By Ed Meckle #7612 1956/1976, Retired LAPD
Our patrol area was known on the streets as “Sugar Hill.” Back in the 1890’s and turn of the century there were dozens of old mansions in our area—former homes of the rich and famous. All now fallen on hard times, some abandoned, or rooming houses, shooting galleries and just plain old flop houses. My partners knew every location and most of the street people.
We drove the main streets in the right lane with the flow of traffic, cruised the side streets and always the alleys, sometimes with lights out. All windows open regardless of weather. Sometimes late at night we would park, engine off and just listen.
We were there to see and be seen. Let both the good folks and the bad guys know we were there.
Sometimes we ran from call to call with no patrol time. When we did cruise, we stopped and talked to suspicious people and sometimes were rewarded with narcotics, a gun or felony pinch.
We had no decent eating spots and always ate at a local greasy spoon. Food was free, with 25 cent tip. We ate what they put in front of you.
Lots of coffee, drink and drive. More than one cup was tossed out the window to answer a hot call.
It was a rare night without at least one cutting or shooting. When the relief checks came, and it coincided with a hot Saturday night, the area turned into Dodge City, a very violent place
The calls varied from reports, to assaults, to disputes and all I ca n say is I loved every minute of it.
Hal Collier #16336 1970/2005
When on probation I was assigned a Basic A Car, first 6A17, the Beachwood Canyon car with little crime in the middle of the night. Two months later I was assigned 6A41 the basic car assigned to the Fairfax District, but again other than the occasional business burglary not much to patrol for. We spent most of our time on the busy streets like Hollywood and Sunset Boulevard. During the early morning hours, Hollywood was wide open. Even after the bars and clubs closed there was something going on. There were restaurants that stayed open all night to feed the rockers leaving the clubs. One restaurant on the west end of the division was known as “Rock and Roll Denny’s.” The drunk drivers were trying to negotiate the busy streets and the prostitute trade was just getting warmed up. I laugh whenever I hear someone say, “Prostitution is a victimless crime.” Ask all the johns who got robbed, wallets picked or just cut with a knife. The crime was when they tried to explain the loss to their spouse.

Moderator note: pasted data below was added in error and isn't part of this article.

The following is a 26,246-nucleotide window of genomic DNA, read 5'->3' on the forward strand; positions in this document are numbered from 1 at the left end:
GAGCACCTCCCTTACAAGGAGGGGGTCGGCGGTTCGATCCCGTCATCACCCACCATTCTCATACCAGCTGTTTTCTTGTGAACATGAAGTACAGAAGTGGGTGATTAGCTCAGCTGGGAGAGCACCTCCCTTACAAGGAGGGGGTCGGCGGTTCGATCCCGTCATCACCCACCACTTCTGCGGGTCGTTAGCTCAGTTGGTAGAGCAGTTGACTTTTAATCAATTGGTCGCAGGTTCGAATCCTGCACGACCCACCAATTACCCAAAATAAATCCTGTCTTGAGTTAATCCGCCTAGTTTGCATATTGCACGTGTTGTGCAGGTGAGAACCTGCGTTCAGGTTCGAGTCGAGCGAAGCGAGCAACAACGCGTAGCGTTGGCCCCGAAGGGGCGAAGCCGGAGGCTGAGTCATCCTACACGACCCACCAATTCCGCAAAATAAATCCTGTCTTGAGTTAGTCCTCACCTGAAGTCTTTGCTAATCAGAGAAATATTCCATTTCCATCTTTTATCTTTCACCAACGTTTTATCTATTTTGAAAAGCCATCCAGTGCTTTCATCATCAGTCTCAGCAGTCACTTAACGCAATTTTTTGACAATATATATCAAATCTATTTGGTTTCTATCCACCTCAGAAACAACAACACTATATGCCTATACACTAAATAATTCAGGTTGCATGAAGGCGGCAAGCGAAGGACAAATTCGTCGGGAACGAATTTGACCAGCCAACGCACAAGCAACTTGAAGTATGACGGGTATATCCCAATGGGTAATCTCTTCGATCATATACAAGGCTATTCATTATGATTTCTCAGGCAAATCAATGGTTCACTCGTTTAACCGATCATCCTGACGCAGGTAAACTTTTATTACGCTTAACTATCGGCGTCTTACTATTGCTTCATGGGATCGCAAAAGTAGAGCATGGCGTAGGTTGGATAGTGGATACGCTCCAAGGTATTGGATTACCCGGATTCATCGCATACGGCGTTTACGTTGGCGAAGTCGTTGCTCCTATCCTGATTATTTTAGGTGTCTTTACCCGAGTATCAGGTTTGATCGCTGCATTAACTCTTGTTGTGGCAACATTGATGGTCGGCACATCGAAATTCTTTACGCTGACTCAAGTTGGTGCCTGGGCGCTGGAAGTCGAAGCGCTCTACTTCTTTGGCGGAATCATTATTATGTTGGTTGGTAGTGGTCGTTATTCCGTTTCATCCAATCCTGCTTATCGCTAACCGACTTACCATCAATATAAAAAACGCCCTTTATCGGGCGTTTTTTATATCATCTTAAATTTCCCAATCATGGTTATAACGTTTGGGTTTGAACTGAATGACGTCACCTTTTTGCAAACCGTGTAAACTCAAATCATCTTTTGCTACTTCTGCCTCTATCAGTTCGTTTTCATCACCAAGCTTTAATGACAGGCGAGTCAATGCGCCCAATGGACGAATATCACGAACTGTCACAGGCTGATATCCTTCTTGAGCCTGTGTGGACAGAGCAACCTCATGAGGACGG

Like Ed, we also patrolled the side streets just off the main boulevards. I always had my window rolled down, not only to hear possible activity but if someone took a shot at you, it was possible to hear from what direction the shot came. I remember one cold winter night my training officer told me “Put some glass in that porthole.” I rolled it up half way. I once was driving down a dark side street with my lights out. We stopped a suspect and he told us “I knew you were the cops because I could see your rabbit ears on the roof of your car.” He was referring to our tin can red lights. I later decided to turn on my high beam lights which blinded my vehicle silhouette. You can always learn new tricks.
As Ed mentioned, he would often park and shut the engine off. I seldom did that, but I found the hardest thing to teach a rookie cop was patience. Wait until the crime occurs before you jump in. An example: we got a call of a possible burglar at an apartment building. We did all the right things, approach with lights off, radio turned down and we quietly approached the building. We peeked around the corner of the building. We saw a suspect step into the bushes next to an apartment window, my probationer jumped out and yelled, “police freeze.” The DA refused to file charges, stating we stopped the suspect before he committed a crime.
Hollywood was crazy with radio calls. Most nights, after briefing, you got five calls (the maximum). Some were hours old. I once got a call four hours old of a fight on a street corner. I told my partner of there still fighting after four hours I don’t want to tangle with them! We called it, “chasing the radio,” and seldom had spare time for investigative police work.
Like Ed, I loved every minute of it!
Next Ed and I will describe RTO’s from different decades.